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    Cost considerations in the management of bladder cancer

    Areas of improvement can help cut high expenditures associated with care, improve outcomes


    New payment models emphasize outcomes, value

    The United States has the highest per capita health care expenditures in the world, accounting for approximately 17% of the national gross domestic product in 2015.1 In fact, from 1980 to 2010, the cumulative difference in health care spending between the United States and Switzerland, the country with the second-highest per capita health care expenditures, amounts to approximately $15.5 trillion.2 Over the last two decades, health care costs have continued to increase dramatically, and at current rates, have been estimated to increase about 40% over the next 25 years.3

    Despite the high costs, health care outcomes are often much worse than those of other countries; the United States currently ranks 42nd in life expectancy and 56th in infant mortality rates.4 There is also significant geographic variation in the quality of health care, as some states have life expectancies and infant mortality rates that are worse than countries ranked in the 100s.4

    Given the poor health outcomes, significant barriers to access care, and rising health care costs, legislation and payment models have shifted dramatically in an attempt to transition from a fee-for-service model that incentivizes high-output health care to one that emphasizes value and quality of care. Passage of the Patient Protection and Affordable Care Act (ACA) and the Medicare Access and CHIP Reauthorization Act (MACRA) represents a long-standing adjustment to value-based compensation that incorporates quality outcomes, cost savings, patient satisfaction, and preventive care. In fact, the Centers for Medicare & Medicaid Services has a goal of tying 50% of traditional payments to quality metrics by 2018.4

    By linking payments to outcomes, these alternative payment models provide incentives to coordinate care, ensure quality care provision, and prevent overtreatment or improper care. It has been estimated that up to $425 billion of the health care expenditures in 2011 were from failures in care delivery, care coordination, and improper overtreatment.5 With these legislative changes, the goal of health care delivery will be focused on improving the value and efficiency of care, measuring the outcomes achieved relative to the cost.6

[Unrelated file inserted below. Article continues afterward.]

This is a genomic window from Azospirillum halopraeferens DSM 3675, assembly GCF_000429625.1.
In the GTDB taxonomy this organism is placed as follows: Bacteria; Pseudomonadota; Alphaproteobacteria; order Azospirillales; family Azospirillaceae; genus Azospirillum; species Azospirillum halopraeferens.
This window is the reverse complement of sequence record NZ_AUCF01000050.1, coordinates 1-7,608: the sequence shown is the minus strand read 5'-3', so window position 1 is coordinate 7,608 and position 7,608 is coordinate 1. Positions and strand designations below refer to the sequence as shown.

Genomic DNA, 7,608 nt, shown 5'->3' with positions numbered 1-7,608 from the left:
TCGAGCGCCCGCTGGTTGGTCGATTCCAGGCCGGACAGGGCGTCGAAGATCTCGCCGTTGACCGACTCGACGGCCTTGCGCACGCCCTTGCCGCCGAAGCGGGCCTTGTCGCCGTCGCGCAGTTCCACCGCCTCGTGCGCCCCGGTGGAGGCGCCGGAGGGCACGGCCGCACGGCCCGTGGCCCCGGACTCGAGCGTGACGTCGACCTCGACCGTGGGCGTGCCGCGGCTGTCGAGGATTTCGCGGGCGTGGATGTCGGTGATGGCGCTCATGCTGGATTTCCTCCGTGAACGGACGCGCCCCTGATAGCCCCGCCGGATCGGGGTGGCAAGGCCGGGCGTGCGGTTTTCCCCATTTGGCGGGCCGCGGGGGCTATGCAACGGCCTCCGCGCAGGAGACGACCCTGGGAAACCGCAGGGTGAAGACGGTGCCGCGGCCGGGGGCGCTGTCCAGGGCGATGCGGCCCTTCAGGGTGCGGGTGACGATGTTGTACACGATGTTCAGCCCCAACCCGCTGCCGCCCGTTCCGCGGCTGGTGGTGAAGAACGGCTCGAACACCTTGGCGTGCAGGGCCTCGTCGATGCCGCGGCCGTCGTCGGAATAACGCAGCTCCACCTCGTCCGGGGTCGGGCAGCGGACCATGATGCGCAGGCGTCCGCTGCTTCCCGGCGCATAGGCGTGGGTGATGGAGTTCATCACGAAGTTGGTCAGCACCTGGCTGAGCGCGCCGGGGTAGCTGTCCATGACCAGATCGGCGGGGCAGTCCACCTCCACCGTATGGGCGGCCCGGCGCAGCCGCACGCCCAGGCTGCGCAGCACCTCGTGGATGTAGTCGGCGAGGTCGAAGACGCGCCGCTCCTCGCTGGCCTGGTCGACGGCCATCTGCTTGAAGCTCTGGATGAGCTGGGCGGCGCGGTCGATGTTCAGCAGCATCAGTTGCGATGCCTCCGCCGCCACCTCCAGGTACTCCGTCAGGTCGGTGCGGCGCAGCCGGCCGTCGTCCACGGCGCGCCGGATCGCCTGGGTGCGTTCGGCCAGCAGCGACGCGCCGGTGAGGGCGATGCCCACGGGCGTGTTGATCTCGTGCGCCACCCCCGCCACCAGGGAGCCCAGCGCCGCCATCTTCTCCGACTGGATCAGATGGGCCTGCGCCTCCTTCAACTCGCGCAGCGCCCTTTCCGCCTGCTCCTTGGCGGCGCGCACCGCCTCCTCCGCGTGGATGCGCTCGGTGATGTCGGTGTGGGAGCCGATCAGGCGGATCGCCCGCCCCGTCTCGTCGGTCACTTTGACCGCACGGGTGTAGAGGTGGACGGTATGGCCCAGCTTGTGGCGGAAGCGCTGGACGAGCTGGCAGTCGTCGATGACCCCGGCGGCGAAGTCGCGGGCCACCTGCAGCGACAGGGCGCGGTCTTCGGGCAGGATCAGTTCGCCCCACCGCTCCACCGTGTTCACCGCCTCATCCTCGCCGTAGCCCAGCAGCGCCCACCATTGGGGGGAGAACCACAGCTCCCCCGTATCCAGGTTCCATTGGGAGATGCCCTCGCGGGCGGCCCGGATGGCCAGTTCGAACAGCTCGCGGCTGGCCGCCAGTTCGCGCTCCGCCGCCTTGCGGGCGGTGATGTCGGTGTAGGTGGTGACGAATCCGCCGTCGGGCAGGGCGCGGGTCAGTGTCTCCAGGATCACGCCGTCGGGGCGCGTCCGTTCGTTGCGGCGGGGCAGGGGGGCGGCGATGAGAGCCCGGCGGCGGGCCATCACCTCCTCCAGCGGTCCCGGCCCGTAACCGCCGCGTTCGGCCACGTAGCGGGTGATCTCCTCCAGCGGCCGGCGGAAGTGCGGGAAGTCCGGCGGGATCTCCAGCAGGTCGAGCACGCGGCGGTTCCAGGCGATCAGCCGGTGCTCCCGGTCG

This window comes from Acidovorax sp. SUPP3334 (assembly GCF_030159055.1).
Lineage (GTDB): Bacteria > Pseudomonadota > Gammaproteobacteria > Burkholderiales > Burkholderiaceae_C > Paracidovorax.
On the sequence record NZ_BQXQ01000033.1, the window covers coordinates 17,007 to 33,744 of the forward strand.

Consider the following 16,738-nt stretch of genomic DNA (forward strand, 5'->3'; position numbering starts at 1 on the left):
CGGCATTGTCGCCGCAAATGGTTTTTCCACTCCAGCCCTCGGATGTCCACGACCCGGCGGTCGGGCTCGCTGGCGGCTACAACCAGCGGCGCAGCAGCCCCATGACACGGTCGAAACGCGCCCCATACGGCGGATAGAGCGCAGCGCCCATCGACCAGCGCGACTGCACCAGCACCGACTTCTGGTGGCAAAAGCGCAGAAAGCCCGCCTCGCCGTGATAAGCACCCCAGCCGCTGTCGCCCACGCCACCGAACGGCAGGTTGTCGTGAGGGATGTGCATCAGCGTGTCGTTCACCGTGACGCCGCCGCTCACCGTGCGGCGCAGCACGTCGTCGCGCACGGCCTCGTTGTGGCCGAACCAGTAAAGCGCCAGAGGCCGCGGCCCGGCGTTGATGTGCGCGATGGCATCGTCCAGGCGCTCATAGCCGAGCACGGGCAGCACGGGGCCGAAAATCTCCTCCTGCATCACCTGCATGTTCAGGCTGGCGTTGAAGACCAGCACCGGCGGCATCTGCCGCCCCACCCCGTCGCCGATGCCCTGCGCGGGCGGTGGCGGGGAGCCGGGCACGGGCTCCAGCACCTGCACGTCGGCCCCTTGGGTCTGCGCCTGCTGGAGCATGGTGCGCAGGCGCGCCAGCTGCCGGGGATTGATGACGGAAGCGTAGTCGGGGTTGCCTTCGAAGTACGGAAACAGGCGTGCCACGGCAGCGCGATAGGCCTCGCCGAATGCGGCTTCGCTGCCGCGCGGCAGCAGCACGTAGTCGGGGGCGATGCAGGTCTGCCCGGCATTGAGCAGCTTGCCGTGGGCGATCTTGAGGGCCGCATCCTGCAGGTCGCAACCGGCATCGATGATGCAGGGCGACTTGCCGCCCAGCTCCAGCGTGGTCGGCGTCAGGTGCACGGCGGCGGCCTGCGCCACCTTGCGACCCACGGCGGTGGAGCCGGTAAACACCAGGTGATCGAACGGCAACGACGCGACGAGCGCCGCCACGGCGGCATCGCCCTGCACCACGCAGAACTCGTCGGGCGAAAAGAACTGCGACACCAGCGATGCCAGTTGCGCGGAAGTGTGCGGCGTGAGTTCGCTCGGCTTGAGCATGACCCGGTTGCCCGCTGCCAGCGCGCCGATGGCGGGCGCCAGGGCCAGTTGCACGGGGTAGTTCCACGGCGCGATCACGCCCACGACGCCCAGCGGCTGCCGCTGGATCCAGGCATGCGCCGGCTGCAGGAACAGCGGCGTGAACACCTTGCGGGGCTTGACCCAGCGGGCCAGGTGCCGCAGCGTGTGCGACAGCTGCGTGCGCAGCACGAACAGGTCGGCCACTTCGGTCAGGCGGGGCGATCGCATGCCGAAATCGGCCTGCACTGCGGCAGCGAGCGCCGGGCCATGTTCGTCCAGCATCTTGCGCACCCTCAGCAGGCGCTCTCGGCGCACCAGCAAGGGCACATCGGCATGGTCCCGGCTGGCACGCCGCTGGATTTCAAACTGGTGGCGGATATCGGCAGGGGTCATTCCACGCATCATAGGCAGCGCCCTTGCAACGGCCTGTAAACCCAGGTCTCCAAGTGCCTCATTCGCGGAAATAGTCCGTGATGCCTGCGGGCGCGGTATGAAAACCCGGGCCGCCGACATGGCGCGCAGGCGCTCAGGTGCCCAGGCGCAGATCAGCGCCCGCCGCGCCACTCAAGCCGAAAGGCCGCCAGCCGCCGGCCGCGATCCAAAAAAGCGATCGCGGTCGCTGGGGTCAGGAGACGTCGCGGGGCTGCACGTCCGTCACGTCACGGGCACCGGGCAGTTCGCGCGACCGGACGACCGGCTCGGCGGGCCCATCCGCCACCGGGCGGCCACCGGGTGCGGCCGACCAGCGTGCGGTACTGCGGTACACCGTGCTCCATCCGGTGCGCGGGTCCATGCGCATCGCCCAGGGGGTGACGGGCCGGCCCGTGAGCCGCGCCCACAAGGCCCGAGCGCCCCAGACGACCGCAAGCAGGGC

1. GBoDHFC Network. Evolution and patterns of global health financing 1995-2014: development assistance for health, and government, prepaid private, and out-of-pocket health spending in 184 countries. Lancet 2017; 389:1981-2004.
    2.  "Health Expenditure and Financing" Organisation for Economic Cooperation and Development. http://stats.oecd.org/Index.aspx?DataSetCode=SHA. Accessed July 15, 2017.
    3. GBoDHFC Network. Future and potential spending on health 2015-40: development assistance for health, and government, prepaid private, and out-of-pocket health spending in 184 countries. Lancet 2017; 389:2005-30.
    4. "Oncology Care Model"; Center for Medicare and Medicaid Innovation. http://innovation.cms.gov/initiatives/Oncology-Care/. Accessed July 15, 2017.
    5. Berwick DM, Hackbarth AD. Eliminating waste in US health care. JAMA 2012; 307:1513-6.
    6. Porter ME. What is value in health care? N Engl J Med 2010; 363:2477-81.
    Christopher M. Gonzalez, MD, MBASection Editor Christopher M. Gonzalez, MD, MBA

    Dr. Gonzalez is professor and chairman of urology at University Hospitals Case Medical Center and Case Western Reserve University School of Medicine, Cleveland.


    Subscribe to Urology Times to get monthly news from the leading news source for urologists.

    Sam S. Chang, MD
    Dr. Chang is Assistant Professor, Department of Urologic Surgery, Vanderbilt University Medical Center, Nashville, Tenn. He has received ...


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